Of course another key theme to this years Surface Design Show was the inclusion of organic and natural elements. Far reaching research and inventive future thinking is paving the way for investigations into materials that are focused on incorporating connections to nature in all areas. As our urban cities become more crowded, it is important to consider Biophillic design; finding imaginative ways to blend nature into our homes, social and work spaces. From mini eco systems in our kitchen areas to living walls in our offices; we strive to improve our air quality, increase our focus and better our physical and mental wellbeing in order to live healthier, happier lives.

Grown surfaces such as crystals and bacteria become more sophisticated; creating new hybrids. Living organisms such as moss, plants and foliage are stabilised to open up exciting possibilities for interior application. Deep bark textures were seen for wall panels and materials such as bamboo, wood and cork provide solutions for natural, renewable and sustainable uses. Products that are free from toxins and chemicals, surfaces that are biodegradable and designs that use only plant based dyes all address growing concerns relating to the survival of our planet.


Muuna Textiles by Hannah Croft

Hand-woven fabric design embellished with naturally grown crystals. The crystals are grown within the structure of the fabric to create a mineral surface of cultivated embellishment. This experimental approach to textile design evokes further investigations into how we can add new dimensions to existing materials. By allowing the growth of crystals to form naturally, adds an organic, intuitive and uncontrollable design element which decides the aesthetical outcome of the piece; embellishing each differently. The fusion of science, textile techniques and creative design has a powerful impact both in a visual and tactile sense.

The Breath by Anemotech S.R.L 

The Breath® is the first zero impact fabric that needs no power source to be activated. This innovative textile actively absorbs pollution in our atmosphere. Anemotech S.r.l. is an Italian based company founded with the aim of developing technologies to enhance people’s well-being, improving their quality of life and promoting a healthier environment.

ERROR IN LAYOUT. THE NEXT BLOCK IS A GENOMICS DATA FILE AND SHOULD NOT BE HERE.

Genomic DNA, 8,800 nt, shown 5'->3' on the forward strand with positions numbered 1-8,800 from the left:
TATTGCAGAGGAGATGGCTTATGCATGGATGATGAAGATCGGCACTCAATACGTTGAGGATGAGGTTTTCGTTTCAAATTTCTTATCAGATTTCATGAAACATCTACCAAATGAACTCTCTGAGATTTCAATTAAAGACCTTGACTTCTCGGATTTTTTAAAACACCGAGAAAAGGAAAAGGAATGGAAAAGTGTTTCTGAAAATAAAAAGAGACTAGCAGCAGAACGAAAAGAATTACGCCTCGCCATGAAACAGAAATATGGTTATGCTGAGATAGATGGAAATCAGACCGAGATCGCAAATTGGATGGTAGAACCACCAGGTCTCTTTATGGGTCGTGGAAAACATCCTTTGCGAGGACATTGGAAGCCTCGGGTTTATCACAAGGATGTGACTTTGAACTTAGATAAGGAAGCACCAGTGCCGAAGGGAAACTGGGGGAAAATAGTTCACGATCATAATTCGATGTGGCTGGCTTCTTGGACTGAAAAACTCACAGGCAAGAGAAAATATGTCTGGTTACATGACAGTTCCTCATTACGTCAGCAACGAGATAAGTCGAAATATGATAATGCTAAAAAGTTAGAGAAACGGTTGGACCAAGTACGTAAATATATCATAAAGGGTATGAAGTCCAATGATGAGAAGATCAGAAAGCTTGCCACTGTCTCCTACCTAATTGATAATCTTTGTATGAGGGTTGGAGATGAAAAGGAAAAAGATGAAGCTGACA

The technology is designed to adapt to any indoor space, the fabric allows the pollutants generated by heating systems and chemical products to be reduced, creating a healthier and safer habitat.

The fabric is also suitable for outdoor use in cities; it can be used on buildings, street furniture, road signs, construction site fencing, advertising systems, building sites and near air conditioners and boiler flues.

Seagrass Products by PHEE PC

The resource that PHEE is currently harnessing is the dead leaf of the vascular sea plant Posidonia Oceanica. According to scientists, this is one of the oldest living organisms on Earth which is annually washed up in abundance on the Mediterranean shores and is disposed as waste.

After 3 years of Research & Development PHEE’s team has brought those leaves back to life, being the first company worldwide to fully utilize them as a primary raw material.

The company prides itself on stimulating awareness of the commercial use of this unique material, promoting environmental and social responsibility and crafting a range of applicable products with this pioneering natural material.

Moss Tiles by Poppy Pippin

Product designer Poppy Pippin created a series of Wall tiles that encourage moss growth to improve air quality in the urban environment by absorbing carbon dioxide.

The Moss Tiles aim to address air pollution, which affects the health of people living within cities. The material, shape and texture of the exterior wall tiles promote moss growth in order to absorb the carbon dioxide in the atmosphere.

The presence of moss will also bring nature into the cities, encouraging a connection between people and the environment.

 

Earth by Casalis

Earth is a completely eco-friendly, 100% biodegradable carpet; inspired by a desire to reconnect with nature. Casalis flexed their creative and technological skills, employing an innovative, 3D tufting technique to create a 3D structured carpet that mimics the texture and appearance of moss. In order to truly live up to the name of EARTH, Casalis resolved to use all-natural materials in the creation of the collection.

This included, organic wool, natural latex, and the plant-based dyes used to colour the carpets which have been appropriately named after earthly elements.

 

For further information on future surface design trends please get in touch!